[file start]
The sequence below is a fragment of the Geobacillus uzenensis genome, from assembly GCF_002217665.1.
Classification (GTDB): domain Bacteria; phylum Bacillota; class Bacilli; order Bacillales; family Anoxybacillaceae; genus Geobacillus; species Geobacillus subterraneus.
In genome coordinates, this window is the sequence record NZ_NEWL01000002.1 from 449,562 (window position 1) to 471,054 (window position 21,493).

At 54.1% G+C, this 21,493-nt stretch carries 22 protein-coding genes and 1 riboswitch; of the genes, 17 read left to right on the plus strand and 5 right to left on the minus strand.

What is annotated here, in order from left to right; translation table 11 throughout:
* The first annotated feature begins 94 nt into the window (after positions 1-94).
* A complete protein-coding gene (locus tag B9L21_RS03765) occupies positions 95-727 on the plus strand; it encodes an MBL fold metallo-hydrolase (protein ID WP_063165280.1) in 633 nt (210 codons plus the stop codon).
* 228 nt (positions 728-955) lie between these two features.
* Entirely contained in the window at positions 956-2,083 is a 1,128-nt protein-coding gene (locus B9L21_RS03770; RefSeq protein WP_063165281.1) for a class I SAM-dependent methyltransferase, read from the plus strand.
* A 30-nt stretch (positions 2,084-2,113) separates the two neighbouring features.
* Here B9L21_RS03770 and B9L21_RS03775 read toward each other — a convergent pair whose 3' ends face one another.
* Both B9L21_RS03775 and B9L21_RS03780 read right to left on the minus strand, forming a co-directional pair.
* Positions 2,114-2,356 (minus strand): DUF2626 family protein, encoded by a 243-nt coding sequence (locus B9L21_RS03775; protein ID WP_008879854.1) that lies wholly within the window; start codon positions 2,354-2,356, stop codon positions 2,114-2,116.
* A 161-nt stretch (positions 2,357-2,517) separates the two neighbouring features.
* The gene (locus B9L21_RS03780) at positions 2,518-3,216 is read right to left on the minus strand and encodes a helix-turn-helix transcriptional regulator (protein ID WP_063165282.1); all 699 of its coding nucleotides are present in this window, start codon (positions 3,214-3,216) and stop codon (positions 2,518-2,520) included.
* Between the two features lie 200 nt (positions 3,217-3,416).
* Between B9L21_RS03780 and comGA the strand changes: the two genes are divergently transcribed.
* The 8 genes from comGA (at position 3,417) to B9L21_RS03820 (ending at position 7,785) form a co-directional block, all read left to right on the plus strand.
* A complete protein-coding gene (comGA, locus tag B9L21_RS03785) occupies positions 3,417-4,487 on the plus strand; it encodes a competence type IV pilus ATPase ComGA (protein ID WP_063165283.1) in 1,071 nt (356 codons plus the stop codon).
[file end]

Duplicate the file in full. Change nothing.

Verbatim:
The sequence below is a fragment of the Geobacillus uzenensis genome, from assembly GCF_002217665.1.
Classification (GTDB): domain Bacteria; phylum Bacillota; class Bacilli; order Bacillales; family Anoxybacillaceae; genus Geobacillus; species Geobacillus subterraneus.
In genome coordinates, this window is the sequence record NZ_NEWL01000002.1 from 449,562 (window position 1) to 471,054 (window position 21,493).

At 54.1% G+C, this 21,493-nt stretch carries 22 protein-coding genes and 1 riboswitch; of the genes, 17 read left to right on the plus strand and 5 right to left on the minus strand.

What is annotated here, in order from left to right; translation table 11 throughout:
* The first annotated feature begins 94 nt into the window (after positions 1-94).
* A complete protein-coding gene (locus tag B9L21_RS03765) occupies positions 95-727 on the plus strand; it encodes an MBL fold metallo-hydrolase (protein ID WP_063165280.1) in 633 nt (210 codons plus the stop codon).
* 228 nt (positions 728-955) lie between these two features.
* Entirely contained in the window at positions 956-2,083 is a 1,128-nt protein-coding gene (locus B9L21_RS03770; RefSeq protein WP_063165281.1) for a class I SAM-dependent methyltransferase, read from the plus strand.
* A 30-nt stretch (positions 2,084-2,113) separates the two neighbouring features.
* Here B9L21_RS03770 and B9L21_RS03775 read toward each other — a convergent pair whose 3' ends face one another.
* Both B9L21_RS03775 and B9L21_RS03780 read right to left on the minus strand, forming a co-directional pair.
* Positions 2,114-2,356 (minus strand): DUF2626 family protein, encoded by a 243-nt coding sequence (locus B9L21_RS03775; protein ID WP_008879854.1) that lies wholly within the window; start codon positions 2,354-2,356, stop codon positions 2,114-2,116.
* A 161-nt stretch (positions 2,357-2,517) separates the two neighbouring features.
* The gene (locus B9L21_RS03780) at positions 2,518-3,216 is read right to left on the minus strand and encodes a helix-turn-helix transcriptional regulator (protein ID WP_063165282.1); all 699 of its coding nucleotides are present in this window, start codon (positions 3,214-3,216) and stop codon (positions 2,518-2,520) included.
* Between the two features lie 200 nt (positions 3,217-3,416).
* Between B9L21_RS03780 and comGA the strand changes: the two genes are divergently transcribed.
* The 8 genes from comGA (at position 3,417) to B9L21_RS03820 (ending at position 7,785) form a co-directional block, all read left to right on the plus strand.
* A complete protein-coding gene (comGA, locus tag B9L21_RS03785) occupies positions 3,417-4,487 on the plus strand; it encodes a competence type IV pilus ATPase ComGA (protein ID WP_063165283.1) in 1,071 nt (356 codons plus the stop codon).